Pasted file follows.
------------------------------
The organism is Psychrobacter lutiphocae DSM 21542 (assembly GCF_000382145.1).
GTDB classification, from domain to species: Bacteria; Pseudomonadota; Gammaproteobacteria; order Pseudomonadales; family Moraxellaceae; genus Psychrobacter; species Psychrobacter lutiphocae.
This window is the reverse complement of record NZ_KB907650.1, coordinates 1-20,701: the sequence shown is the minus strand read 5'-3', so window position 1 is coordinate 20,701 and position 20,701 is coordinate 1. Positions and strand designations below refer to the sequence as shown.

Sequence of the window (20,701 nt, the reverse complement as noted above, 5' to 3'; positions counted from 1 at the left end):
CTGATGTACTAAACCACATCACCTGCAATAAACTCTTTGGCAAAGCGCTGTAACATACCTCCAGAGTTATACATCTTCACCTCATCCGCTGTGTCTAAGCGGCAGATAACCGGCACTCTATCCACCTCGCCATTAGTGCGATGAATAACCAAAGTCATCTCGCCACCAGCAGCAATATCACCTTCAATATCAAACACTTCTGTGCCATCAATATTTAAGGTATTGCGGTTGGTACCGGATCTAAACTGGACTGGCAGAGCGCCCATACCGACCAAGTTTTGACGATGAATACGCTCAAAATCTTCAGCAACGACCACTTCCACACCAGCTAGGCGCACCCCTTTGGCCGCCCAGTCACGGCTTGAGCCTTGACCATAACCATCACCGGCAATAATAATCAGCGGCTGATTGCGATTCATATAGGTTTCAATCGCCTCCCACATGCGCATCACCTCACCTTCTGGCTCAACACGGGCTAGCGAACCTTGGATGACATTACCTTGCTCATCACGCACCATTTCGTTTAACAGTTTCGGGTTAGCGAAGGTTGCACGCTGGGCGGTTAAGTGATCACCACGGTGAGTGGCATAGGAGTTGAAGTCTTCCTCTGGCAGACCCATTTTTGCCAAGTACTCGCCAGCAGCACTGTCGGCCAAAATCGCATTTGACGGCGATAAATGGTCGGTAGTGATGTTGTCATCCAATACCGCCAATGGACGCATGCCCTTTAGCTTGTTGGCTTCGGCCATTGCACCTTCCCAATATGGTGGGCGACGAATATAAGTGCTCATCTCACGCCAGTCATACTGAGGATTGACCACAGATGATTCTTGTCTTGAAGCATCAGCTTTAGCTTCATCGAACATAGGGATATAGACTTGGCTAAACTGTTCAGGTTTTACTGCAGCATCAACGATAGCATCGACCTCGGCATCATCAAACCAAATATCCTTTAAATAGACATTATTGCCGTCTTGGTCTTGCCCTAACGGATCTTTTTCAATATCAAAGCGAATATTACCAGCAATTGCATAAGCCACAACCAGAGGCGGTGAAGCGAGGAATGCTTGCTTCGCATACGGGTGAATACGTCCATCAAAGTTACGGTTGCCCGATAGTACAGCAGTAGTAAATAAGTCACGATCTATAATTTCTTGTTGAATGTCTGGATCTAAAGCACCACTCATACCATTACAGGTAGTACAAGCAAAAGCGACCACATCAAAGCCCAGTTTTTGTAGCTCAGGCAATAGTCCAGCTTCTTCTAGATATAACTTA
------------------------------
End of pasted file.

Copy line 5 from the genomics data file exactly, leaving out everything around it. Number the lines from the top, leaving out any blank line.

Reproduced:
CTGATGTACTAAACCACATCACCTGCAATAAACTCTTTGGCAAAGCGCTGTAACATACCTCCAGAGTTATACATCTTCACCTCATCCGCTGTGTCTAAGCGGCAGATAACCGGCACTCTATCCACCTCGCCATTAGTGCGATGAATAACCAAAGTCATCTCGCCACCAGCAGCAATATCACCTTCAATATCAAACACTTCTGTGCCATCAATATTTAAGGTATTGCGGTTGGTACCGGATCTAAACTGGACTGGCAGAGCGCCCATACCGACCAAGTTTTGACGATGAATACGCTCAAAATCTTCAGCAACGACCACTTCCACACCAGCTAGGCGCACCCCTTTGGCCGCCCAGTCACGGCTTGAGCCTTGACCATAACCATCACCGGCAATAATAATCAGCGGCTGATTGCGATTCATATAGGTTTCAATCGCCTCCCACATGCGCATCACCTCACCTTCTGGCTCAACACGGGCTAGCGAACCTTGGATGACATTACCTTGCTCATCACGCACCATTTCGTTTAACAGTTTCGGGTTAGCGAAGGTTGCACGCTGGGCGGTTAAGTGATCACCACGGTGAGTGGCATAGGAGTTGAAGTCTTCCTCTGGCAGACCCATTTTTGCCAAGTACTCGCCAGCAGCACTGTCGGCCAAAATCGCATTTGACGGCGATAAATGGTCGGTAGTGATGTTGTCATCCAATACCGCCAATGGACGCATGCCCTTTAGCTTGTTGGCTTCGGCCATTGCACCTTCCCAATATGGTGGGCGACGAATATAAGTGCTCATCTCACGCCAGTCATACTGAGGATTGACCACAGATGATTCTTGTCTTGAAGCATCAGCTTTAGCTTCATCGAACATAGGGATATAGACTTGGCTAAACTGTTCAGGTTTTACTGCAGCATCAACGATAGCATCGACCTCGGCATCATCAAACCAAATATCCTTTAAATAGACATTATTGCCGTCTTGGTCTTGCCCTAACGGATCTTTTTCAATATCAAAGCGAATATTACCAGCAATTGCATAAGCCACAACCAGAGGCGGTGAAGCGAGGAATGCTTGCTTCGCATACGGGTGAATACGTCCATCAAAGTTACGGTTGCCCGATAGTACAGCAGTAGTAAATAAGTCACGATCTATAATTTCTTGTTGAATGTCTGGATCTAAAGCACCACTCATACCATTACAGGTAGTACAAGCAAAAGCGACCACATCAAAGCCCAGTTTTTGTAGCTCAGGCAATAGTCCAGCTTCTTCTAGATATAACTTA